Employers usually invoke the inevitable disclosure doctrine to protect trade secrets and allege that an employee has violated a non-disclosure agreement simply by accepting new employment.137 As one esteemed scholar indicated, it is understandable that employers wish to safeguard their interests in such a technologically advanced workplace.138 But what constitutes a trade secret? As discussed earlier, both legislatures and courts have struggled in their attempt to determine what falls under this label.139

The Restatement of Torts points out that trade secrets “may consist of any formula, pattern, device or compilation of information which is used in one’s business, and which gives [a person] an opportunity to obtain an advantage over competitors who do not know or use it;”140 this model was later approved as a national standard.141 Unfortunately, the determination of what falls under this definition is complicated because of the perpetually changing nature of the business world.142 Consequently, courts are left to balance, on a case-by case basis, the extent to which competitors and the general public are familiar with the information against the irreparable harm to the company were the information disclosed.143 Under this approach, the trade secret must be genuinely unique;144 thus, information that is considered readily available to the public will not be protected.145

B. Nature of the Contractual Relationship

There are two additional conditions that support an argument for enforcement. The first circumstance, where a seller, lessor, or departing partner signs a restrictive covenant, induces minimal debate concerning the document’s enforcement for two reasons: (1) statutory exceptions allow for enforcement146 and (2) courts are willing to favor enforcement in this area.147 The second argument for enforcement is where the employee’s learned skills are so specialized that the employer will inevitably suffer severe harm when the employee leaves.148 The determination of what constitutes a special service hinges on the employment relationship-specifically, the extent to which the company depends on the employee’s talents and the ability of the employer to staff the position after the employee leaves.149 Although restrictive covenants in these areas have an increased chance of enforceability, it is important to use reasonable temporal and geographic restrictions in order to avoid judgments that modify or invalidate the agreements.150


With such a vast amount of state law to digest in comprehending the limits of restrictive covenants, it is understandable that employers and employees may become disillusioned in deciphering their respective rights. Unfortunately, there probably is not much else legislatures or judges can propose to clarify this issue. Furthermore, it is unlikely that the United States Supreme Court will supply a common standard because each state has its own justifications for enforcing or invalidating restrictive covenants. Laws governing restrictive covenants have originated from state policy, thus leading to inconsistencies in what states feel is crucial in determining enforcement. Additionally, the concept of legitimate business interests is a moving target as a result of an everchanging technological world.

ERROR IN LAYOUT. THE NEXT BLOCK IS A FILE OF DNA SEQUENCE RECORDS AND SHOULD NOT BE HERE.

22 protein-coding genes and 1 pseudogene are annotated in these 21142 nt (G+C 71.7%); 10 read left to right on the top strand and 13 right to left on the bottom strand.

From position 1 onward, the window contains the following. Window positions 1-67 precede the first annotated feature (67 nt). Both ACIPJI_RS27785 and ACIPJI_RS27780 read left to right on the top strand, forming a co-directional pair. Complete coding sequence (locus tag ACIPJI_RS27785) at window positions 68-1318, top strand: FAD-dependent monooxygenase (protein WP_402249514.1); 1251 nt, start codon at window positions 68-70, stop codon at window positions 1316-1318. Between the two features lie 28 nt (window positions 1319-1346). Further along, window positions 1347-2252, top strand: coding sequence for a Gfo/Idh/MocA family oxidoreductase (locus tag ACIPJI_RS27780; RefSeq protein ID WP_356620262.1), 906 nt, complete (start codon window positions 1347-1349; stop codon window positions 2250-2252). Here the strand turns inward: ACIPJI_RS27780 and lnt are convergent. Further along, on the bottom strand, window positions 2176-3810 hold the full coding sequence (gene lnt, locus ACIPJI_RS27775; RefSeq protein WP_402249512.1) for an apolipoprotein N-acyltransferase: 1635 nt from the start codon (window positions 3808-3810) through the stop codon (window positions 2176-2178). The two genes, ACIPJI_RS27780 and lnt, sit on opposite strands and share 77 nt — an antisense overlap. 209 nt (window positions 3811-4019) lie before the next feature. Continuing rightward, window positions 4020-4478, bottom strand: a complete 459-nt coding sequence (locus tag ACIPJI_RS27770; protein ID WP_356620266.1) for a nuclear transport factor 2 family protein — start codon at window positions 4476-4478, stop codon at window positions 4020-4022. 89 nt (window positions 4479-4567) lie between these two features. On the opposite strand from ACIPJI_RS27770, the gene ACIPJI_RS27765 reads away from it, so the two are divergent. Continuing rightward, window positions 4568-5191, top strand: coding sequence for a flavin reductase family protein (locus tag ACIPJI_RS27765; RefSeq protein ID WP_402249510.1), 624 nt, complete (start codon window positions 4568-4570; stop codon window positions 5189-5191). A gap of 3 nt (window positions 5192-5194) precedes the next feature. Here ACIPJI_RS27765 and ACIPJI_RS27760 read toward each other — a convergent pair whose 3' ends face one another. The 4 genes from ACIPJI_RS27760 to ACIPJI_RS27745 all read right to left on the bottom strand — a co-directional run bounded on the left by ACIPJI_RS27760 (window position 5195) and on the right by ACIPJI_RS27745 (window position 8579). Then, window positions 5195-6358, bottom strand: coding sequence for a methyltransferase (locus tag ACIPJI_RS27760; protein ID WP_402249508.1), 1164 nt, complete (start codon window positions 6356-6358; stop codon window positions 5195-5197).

A possible improvement would be for state standards to place more emphasis on the education of both parties. In order for an employer to elicit favor from the courts, restrictive covenants have to be tailored to the specific activity, possess reasonable limits, and protect only those interests that are indeed legitimate and undisclosed. Anything more restrictive is not worth an attorney’s fees for drafting, as boilerplate restrictive covenants are not looked upon favorably.151

Additionally, it is strongly recommended that employees seek legal counsel prior to signing restrictive covenants. In light of recent case law, it may not be a prudent idea to refuse to sign, but rather to recognize fully the ramifications of the covenant and evaluate whether the position is worth relinquishing certain future opportunities in return for imminent employment. Furthermore, after receiving an offer and prior to exhausting other employment opportunities, it is advised that an employee inquire about the employer’s policy concerning restrictive covenants as a condition of initial employment or later in the employment relationship. This may alleviate some of the inequity in the respective parties’ bargaining positions when an employee is confronted with a restrictive covenant at either the commencement of or during employment. Although these are some of the many suggestions for improvement, employers and employees should heed the advice of outside counsel prior to forming a contractual relationship because our court dockets cannot endure much more litigation in this area.152


[dagger] J.D. Candidate, June 2006, St. John’s University School of Law; B.S., Industrial & Labor Relations, May 1999, Cornell University.

Copyright St. John’s Law Review Association Winter 2006